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Google CEO Says the Future Belongs to 'Cloud Computing'

in Broadband's Impact by

WASHINGTON, June 9 – High-speed Internet connections, social networks like Facebook and MySpace, and the concept of “cloud computing” make it possible to “live a lot of your lives online,” Google CEO Eric Schmidt said Monday.

Schmidt said that the ability to transfer and run computer programs, data, and individual software customization temporarily to any computer — a concept known as “cloud computing” — is an important example of how new developments in Internet access facilitate a mobile lifestyle.

“There is a shift from traditional PC computing to cloud computing,” Schmidt said. “That is where the servers are somewhere else, and the servers are always just there.”

The concept can only take off when good-quality broadband is continuously available.

Still, speaking at a luncheon address to the Washington Economic Club, Schmidt called the trend — which advantages Google over traditional rivals like Microsoft — a “permanent shift in the power of computing.”

Schmidt did not specifically mention Microsoft, which has been the dominant software player in the world of personal computing. Microsoft’s future may be challenged by Google’s ascendance. He also did not mention Google’s efforts to squelch a bid by Microsoft to acquire the Internet portal Yahoo.

“Most incumbents blow transitions,” Schmidt said. “The radio companies didn’t do well in TV. Print hasn’t translated that well online.”

The techniques that are most likely to offer success to businesses under the new computing regime are those who use open systems. Companies that favor openness release information rather than seeking to keep it proprietary.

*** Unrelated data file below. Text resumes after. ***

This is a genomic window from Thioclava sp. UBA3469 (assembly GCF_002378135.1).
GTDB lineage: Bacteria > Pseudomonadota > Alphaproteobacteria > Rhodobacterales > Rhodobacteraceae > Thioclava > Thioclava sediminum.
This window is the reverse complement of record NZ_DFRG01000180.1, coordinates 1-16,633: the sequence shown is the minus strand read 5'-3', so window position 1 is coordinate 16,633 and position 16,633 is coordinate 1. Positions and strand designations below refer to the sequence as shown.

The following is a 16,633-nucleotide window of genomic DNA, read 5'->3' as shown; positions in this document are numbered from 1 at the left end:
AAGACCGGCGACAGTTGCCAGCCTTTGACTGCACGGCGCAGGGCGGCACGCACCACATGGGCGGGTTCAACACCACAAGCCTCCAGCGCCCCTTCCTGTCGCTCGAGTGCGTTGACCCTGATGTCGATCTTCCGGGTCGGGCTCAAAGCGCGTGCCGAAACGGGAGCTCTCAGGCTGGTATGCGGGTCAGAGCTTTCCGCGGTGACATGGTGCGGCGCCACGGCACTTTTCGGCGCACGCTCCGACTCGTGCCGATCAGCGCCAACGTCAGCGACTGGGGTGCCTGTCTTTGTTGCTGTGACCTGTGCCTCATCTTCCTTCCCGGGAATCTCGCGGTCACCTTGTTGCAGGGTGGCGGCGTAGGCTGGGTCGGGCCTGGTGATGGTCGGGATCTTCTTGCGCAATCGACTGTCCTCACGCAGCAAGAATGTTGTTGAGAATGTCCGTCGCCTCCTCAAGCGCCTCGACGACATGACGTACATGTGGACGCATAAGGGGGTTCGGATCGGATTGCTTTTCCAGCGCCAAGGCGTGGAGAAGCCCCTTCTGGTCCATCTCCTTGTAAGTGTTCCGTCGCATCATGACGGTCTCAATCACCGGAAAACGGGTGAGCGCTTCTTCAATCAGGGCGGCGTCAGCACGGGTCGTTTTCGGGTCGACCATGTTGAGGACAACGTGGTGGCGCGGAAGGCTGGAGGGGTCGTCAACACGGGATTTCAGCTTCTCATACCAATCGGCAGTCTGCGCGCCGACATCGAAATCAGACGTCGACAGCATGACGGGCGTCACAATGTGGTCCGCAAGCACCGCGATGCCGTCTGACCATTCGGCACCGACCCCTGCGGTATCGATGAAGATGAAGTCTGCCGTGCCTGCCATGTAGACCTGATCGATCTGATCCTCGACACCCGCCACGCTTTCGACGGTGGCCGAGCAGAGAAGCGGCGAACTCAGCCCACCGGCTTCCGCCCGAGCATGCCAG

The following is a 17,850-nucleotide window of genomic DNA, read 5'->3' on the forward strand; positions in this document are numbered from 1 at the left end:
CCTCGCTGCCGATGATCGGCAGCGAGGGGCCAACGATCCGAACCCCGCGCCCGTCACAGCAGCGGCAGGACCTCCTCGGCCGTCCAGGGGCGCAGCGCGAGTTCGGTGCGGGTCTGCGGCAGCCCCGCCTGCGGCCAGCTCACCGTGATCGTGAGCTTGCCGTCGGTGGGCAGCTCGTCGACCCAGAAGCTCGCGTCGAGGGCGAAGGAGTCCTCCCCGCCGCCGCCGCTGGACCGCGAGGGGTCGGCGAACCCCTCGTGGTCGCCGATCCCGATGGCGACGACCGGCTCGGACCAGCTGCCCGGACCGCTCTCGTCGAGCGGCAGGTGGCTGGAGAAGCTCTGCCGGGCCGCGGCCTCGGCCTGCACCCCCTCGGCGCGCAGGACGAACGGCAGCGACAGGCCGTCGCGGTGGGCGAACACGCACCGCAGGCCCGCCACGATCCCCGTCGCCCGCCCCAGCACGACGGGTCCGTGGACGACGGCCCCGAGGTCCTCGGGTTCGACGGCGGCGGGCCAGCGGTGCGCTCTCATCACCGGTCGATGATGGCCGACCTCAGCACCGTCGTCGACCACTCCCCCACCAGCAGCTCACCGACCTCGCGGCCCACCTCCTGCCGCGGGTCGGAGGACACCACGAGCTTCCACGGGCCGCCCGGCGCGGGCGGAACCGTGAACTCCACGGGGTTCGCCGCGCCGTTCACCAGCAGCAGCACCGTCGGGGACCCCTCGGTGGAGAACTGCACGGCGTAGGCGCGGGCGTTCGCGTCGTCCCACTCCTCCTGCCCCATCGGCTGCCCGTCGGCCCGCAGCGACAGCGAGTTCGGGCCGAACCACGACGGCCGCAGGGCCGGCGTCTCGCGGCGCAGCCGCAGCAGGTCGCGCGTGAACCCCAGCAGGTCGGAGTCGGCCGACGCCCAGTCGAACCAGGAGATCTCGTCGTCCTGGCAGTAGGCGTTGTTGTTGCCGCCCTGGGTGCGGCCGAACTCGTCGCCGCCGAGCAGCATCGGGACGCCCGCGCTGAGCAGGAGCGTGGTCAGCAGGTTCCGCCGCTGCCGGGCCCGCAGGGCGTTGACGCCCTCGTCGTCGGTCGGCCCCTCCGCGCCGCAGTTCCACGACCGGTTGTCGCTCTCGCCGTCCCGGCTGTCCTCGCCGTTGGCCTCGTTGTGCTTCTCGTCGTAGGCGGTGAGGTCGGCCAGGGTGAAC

Schmidt also addressed Network Neutrality, or the move to block carriers from differentiating in the prices that they charge business users. He also said that cellular carriers could be required to allow handsets on their networks that will work on those of their rivals.

For example, he applauded the Federal Communications Commission for imposing rules that companies bidding for a certain portion of radio frequencies allow “open access” to wireless devices.

Schmidt also touched upon on Google’s management style. It requires employees to write a one-sentence summary of what they have been doing each week. It also offers certain employees 20 percent of their time to tinker on projects of their choosing.

“We could run the country [or] run the world this way,” said Schmidt.

Drew Clark is the Chairman of the Broadband Breakfast Club. He tracks the development of Gigabit Networks, broadband's impact, and the universal service fund @BroadbandCensus. He is also Of Counsel with the firm of Best Best & Krieger LLP. The articles and posts on BroadbandBreakfast.com and affiliated social media, including LinkedIN, are not legal advice or legal services, do not constitute the creation of an attorney-client privilege, and represent the views of their respective authors.

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